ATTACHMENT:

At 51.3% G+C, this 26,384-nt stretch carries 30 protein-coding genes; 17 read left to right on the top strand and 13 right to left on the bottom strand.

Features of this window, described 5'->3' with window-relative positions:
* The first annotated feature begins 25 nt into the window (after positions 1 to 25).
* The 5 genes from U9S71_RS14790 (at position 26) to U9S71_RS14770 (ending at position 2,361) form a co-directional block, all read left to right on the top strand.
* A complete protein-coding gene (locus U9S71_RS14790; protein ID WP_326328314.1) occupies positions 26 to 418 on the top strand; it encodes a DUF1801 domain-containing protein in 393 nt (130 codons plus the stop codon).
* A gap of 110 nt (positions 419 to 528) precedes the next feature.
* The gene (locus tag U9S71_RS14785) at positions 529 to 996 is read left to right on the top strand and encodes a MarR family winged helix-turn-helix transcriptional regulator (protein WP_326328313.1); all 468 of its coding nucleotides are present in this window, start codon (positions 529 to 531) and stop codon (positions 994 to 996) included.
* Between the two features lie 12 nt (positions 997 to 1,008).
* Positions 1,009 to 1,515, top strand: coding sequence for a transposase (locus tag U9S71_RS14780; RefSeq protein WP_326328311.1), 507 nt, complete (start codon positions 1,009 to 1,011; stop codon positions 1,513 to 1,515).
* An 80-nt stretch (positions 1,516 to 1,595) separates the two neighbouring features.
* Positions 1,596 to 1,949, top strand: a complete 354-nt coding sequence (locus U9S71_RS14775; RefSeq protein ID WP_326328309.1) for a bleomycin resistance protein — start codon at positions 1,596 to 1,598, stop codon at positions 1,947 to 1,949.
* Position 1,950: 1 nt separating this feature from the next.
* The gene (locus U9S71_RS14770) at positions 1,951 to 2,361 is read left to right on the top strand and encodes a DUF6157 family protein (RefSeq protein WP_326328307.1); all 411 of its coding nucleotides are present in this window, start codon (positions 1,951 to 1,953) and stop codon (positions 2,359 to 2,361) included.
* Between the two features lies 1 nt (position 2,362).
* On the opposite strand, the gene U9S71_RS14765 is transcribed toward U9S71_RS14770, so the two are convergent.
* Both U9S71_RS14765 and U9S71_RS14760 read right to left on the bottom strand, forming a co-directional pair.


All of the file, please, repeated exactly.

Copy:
At 51.3% G+C, this 26,384-nt stretch carries 30 protein-coding genes; 17 read left to right on the top strand and 13 right to left on the bottom strand.

Features of this window, described 5'->3' with window-relative positions:
* The first annotated feature begins 25 nt into the window (after positions 1 to 25).
* The 5 genes from U9S71_RS14790 (at position 26) to U9S71_RS14770 (ending at position 2,361) form a co-directional block, all read left to right on the top strand.
* A complete protein-coding gene (locus U9S71_RS14790; protein ID WP_326328314.1) occupies positions 26 to 418 on the top strand; it encodes a DUF1801 domain-containing protein in 393 nt (130 codons plus the stop codon).
* A gap of 110 nt (positions 419 to 528) precedes the next feature.
* The gene (locus tag U9S71_RS14785) at positions 529 to 996 is read left to right on the top strand and encodes a MarR family winged helix-turn-helix transcriptional regulator (protein WP_326328313.1); all 468 of its coding nucleotides are present in this window, start codon (positions 529 to 531) and stop codon (positions 994 to 996) included.
* Between the two features lie 12 nt (positions 997 to 1,008).
* Positions 1,009 to 1,515, top strand: coding sequence for a transposase (locus tag U9S71_RS14780; RefSeq protein WP_326328311.1), 507 nt, complete (start codon positions 1,009 to 1,011; stop codon positions 1,513 to 1,515).
* An 80-nt stretch (positions 1,516 to 1,595) separates the two neighbouring features.
* Positions 1,596 to 1,949, top strand: a complete 354-nt coding sequence (locus U9S71_RS14775; RefSeq protein ID WP_326328309.1) for a bleomycin resistance protein — start codon at positions 1,596 to 1,598, stop codon at positions 1,947 to 1,949.
* Position 1,950: 1 nt separating this feature from the next.
* The gene (locus U9S71_RS14770) at positions 1,951 to 2,361 is read left to right on the top strand and encodes a DUF6157 family protein (RefSeq protein WP_326328307.1); all 411 of its coding nucleotides are present in this window, start codon (positions 1,951 to 1,953) and stop codon (positions 2,359 to 2,361) included.
* Between the two features lies 1 nt (position 2,362).
* On the opposite strand, the gene U9S71_RS14765 is transcribed toward U9S71_RS14770, so the two are convergent.
* Both U9S71_RS14765 and U9S71_RS14760 read right to left on the bottom strand, forming a co-directional pair.